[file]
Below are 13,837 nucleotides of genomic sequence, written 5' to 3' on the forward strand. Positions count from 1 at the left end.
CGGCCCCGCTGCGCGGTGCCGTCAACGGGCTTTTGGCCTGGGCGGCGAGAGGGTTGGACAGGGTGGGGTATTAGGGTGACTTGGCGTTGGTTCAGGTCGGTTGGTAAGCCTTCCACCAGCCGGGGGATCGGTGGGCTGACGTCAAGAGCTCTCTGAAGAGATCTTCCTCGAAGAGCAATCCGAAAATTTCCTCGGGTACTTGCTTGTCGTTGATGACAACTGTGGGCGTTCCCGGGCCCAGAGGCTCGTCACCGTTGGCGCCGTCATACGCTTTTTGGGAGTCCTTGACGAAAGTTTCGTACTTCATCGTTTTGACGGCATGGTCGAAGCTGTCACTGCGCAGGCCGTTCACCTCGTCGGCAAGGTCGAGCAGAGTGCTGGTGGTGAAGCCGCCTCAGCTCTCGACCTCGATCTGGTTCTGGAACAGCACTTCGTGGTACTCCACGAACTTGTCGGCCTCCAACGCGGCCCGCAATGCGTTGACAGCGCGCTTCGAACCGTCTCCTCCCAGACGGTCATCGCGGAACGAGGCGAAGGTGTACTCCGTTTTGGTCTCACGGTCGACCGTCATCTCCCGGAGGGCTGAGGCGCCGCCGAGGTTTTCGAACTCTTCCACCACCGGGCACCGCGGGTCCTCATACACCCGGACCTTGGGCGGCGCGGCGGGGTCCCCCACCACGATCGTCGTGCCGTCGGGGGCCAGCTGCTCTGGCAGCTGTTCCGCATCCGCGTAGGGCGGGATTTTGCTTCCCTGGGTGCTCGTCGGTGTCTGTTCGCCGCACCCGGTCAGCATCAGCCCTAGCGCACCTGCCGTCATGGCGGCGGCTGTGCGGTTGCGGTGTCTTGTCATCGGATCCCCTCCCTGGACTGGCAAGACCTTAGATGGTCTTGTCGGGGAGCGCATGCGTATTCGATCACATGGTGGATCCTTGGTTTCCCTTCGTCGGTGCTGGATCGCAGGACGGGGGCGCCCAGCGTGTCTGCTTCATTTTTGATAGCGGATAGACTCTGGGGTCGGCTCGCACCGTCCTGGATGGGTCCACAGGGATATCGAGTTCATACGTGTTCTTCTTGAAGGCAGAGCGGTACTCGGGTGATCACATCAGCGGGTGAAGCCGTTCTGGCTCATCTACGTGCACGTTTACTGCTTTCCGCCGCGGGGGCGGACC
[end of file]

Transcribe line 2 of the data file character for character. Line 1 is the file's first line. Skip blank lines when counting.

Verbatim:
CGGCCCCGCTGCGCGGTGCCGTCAACGGGCTTTTGGCCTGGGCGGCGAGAGGGTTGGACAGGGTGGGGTATTAGGGTGACTTGGCGTTGGTTCAGGTCGGTTGGTAAGCCTTCCACCAGCCGGGGGATCGGTGGGCTGACGTCAAGAGCTCTCTGAAGAGATCTTCCTCGAAGAGCAATCCGAAAATTTCCTCGGGTACTTGCTTGTCGTTGATGACAACTGTGGGCGTTCCCGGGCCCAGAGGCTCGTCACCGTTGGCGCCGTCATACGCTTTTTGGGAGTCCTTGACGAAAGTTTCGTACTTCATCGTTTTGACGGCATGGTCGAAGCTGTCACTGCGCAGGCCGTTCACCTCGTCGGCAAGGTCGAGCAGAGTGCTGGTGGTGAAGCCGCCTCAGCTCTCGACCTCGATCTGGTTCTGGAACAGCACTTCGTGGTACTCCACGAACTTGTCGGCCTCCAACGCGGCCCGCAATGCGTTGACAGCGCGCTTCGAACCGTCTCCTCCCAGACGGTCATCGCGGAACGAGGCGAAGGTGTACTCCGTTTTGGTCTCACGGTCGACCGTCATCTCCCGGAGGGCTGAGGCGCCGCCGAGGTTTTCGAACTCTTCCACCACCGGGCACCGCGGGTCCTCATACACCCGGACCTTGGGCGGCGCGGCGGGGTCCCCCACCACGATCGTCGTGCCGTCGGGGGCCAGCTGCTCTGGCAGCTGTTCCGCATCCGCGTAGGGCGGGATTTTGCTTCCCTGGGTGCTCGTCGGTGTCTGTTCGCCGCACCCGGTCAGCATCAGCCCTAGCGCACCTGCCGTCATGGCGGCGGCTGTGCGGTTGCGGTGTCTTGTCATCGGATCCCCTCCCTGGACTGGCAAGACCTTAGATGGTCTTGTCGGGGAGCGCATGCGTATTCGATCACATGGTGGATCCTTGGTTTCCCTTCGTCGGTGCTGGATCGCAGGACGGGGGCGCCCAGCGTGTCTGCTTCATTTTTGATAGCGGATAGACTCTGGGGTCGGCTCGCACCGTCCTGGATGGGTCCACAGGGATATCGAGTTCATACGTGTTCTTCTTGAAGGCAGAGCGGTACTCGGGTGATCACATCAGCGGGTGAAGCCGTTCTGGCTCATCTACGTGCACGTTTACTGCTTTCCGCCGCGGGGGCGGACC